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Understanding Efficient Development for Weightlifters
This article is written for those individuals who want to become the best possible weightlifters they can be. While the advice might be helpful to athletes with other goals, the specific audience I’ve just described is my target.
Misconceptions about the Sport
While the sport is often characterized as a test of absolute strength (Who can lift the most weight), it is actually a test of relative strength (Who can lift the most weight while weighing in within the upper and lower limits of a bodyweight class). The quest then becomes one of determining the most efficient body configuration. Any structures that increase the body's mass without improving its ability to lift more weight make the athlete less efficient.
A Case Study: The 76 kg Class Female Lifter
As an example, let’s take a female lifter in the 76 kg class. She must weigh more than 71 kg, but not over 76. For this example’s sake, let's say that she can clean & jerk a maximum of 120 kg, but her maximum back squat is 180. Every weight that she cleans, she can stand up with it easily. So, the question is whether or not she should continue to squat in the same developmental pattern and add more musculature to the legs and hips when that is not the limiting factor. Getting greater leg development is actually making her less efficient.
Identifying the Limiting Factor
Therefore, she and her coach need to determine what is the limiting factor in her clean & jerk. It could be technical, lack of speed, or insufficient muscle for the jerk. Whatever the case, that is what must be addressed in the further development of her body.
Addressing Programming Issues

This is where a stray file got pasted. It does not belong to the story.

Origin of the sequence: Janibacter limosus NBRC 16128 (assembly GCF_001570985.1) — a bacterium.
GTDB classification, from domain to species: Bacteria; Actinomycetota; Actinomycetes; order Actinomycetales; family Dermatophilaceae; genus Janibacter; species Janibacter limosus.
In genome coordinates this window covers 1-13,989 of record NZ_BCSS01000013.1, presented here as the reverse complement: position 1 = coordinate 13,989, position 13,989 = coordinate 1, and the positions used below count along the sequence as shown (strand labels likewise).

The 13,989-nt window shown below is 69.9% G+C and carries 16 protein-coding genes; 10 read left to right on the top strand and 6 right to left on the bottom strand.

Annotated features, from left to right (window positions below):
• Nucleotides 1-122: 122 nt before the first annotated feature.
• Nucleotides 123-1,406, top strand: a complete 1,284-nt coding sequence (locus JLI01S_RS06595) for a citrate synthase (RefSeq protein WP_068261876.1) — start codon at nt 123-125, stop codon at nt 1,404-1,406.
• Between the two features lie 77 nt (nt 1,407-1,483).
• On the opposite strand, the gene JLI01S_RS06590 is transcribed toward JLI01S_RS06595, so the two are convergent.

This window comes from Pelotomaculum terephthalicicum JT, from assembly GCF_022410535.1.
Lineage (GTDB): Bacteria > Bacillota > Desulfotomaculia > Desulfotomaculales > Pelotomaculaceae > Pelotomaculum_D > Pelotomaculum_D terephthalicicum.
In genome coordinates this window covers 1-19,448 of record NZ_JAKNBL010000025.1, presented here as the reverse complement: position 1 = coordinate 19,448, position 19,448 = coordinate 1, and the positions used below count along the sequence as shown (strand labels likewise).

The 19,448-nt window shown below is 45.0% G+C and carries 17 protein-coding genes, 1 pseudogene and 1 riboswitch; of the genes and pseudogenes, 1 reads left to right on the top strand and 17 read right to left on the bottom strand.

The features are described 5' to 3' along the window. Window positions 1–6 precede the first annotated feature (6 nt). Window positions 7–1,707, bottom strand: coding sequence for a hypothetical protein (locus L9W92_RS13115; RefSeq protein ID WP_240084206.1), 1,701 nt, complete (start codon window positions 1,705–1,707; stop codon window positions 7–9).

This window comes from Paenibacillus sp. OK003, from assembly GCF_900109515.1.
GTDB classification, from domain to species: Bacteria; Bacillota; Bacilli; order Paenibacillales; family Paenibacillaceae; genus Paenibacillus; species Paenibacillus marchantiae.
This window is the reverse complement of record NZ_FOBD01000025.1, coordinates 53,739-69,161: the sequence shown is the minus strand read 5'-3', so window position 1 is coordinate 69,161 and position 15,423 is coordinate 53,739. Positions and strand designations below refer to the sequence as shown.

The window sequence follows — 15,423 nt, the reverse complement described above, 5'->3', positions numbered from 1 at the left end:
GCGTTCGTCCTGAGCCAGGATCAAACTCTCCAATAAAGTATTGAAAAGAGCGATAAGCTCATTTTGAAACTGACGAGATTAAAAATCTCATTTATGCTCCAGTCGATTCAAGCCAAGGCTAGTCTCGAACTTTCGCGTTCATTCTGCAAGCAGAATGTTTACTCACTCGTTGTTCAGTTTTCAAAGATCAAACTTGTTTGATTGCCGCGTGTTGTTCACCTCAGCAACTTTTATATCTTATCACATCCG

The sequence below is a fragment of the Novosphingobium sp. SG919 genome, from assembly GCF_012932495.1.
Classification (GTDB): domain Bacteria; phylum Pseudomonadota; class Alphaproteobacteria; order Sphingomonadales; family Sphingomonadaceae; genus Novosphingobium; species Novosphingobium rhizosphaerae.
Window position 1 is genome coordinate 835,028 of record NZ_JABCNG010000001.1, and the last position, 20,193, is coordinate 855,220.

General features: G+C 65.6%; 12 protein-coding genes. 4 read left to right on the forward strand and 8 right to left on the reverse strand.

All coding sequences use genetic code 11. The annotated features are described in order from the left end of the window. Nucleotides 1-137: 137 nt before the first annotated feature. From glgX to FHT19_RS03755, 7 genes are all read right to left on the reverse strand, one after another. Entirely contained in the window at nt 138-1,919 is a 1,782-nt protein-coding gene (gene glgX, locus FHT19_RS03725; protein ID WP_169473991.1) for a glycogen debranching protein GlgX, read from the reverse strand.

So now, this becomes a programming issue. One issue to be considered is whether or not the athlete is developing muscle mass that is not productive in the performance of the snatch and clean & jerk. Some athletes like to perform bodybuilding movements for personal satisfaction, but that does not contribute to greater weightlifting proficiency. The coach needs to evaluate the training and make adjustments to improve the efficiency of the lifter’s body.
Evolving Training Needs
This process, however, of regularly evaluating and adjusting the training is a moving target. A few years later, the lifter in our example may successfully address the limiting factor and now finds that standing up with maximum cleans is much more challenging. In that case, the training load and strategy for the squat may have to be once again modified.
Personal Experience and Adjustments
I once had a lifter whose natural leg strength was so great that I only had him perform squats twice in one training year. I later had to re-introduce more squatting into his training, not because his legs were not sufficiently strong but because he was not getting enough isometric work for his spinal erectors.
Conclusion: The Ongoing Process of Weightlifter Development
So the major point of this piece is that developing a weightlifter is an ongoing process with adjustments being required along the way. A lifter may be in a certain state after a couple of years of training but in a much different state after five years of training. Adjustments in programming will govern all of these changes.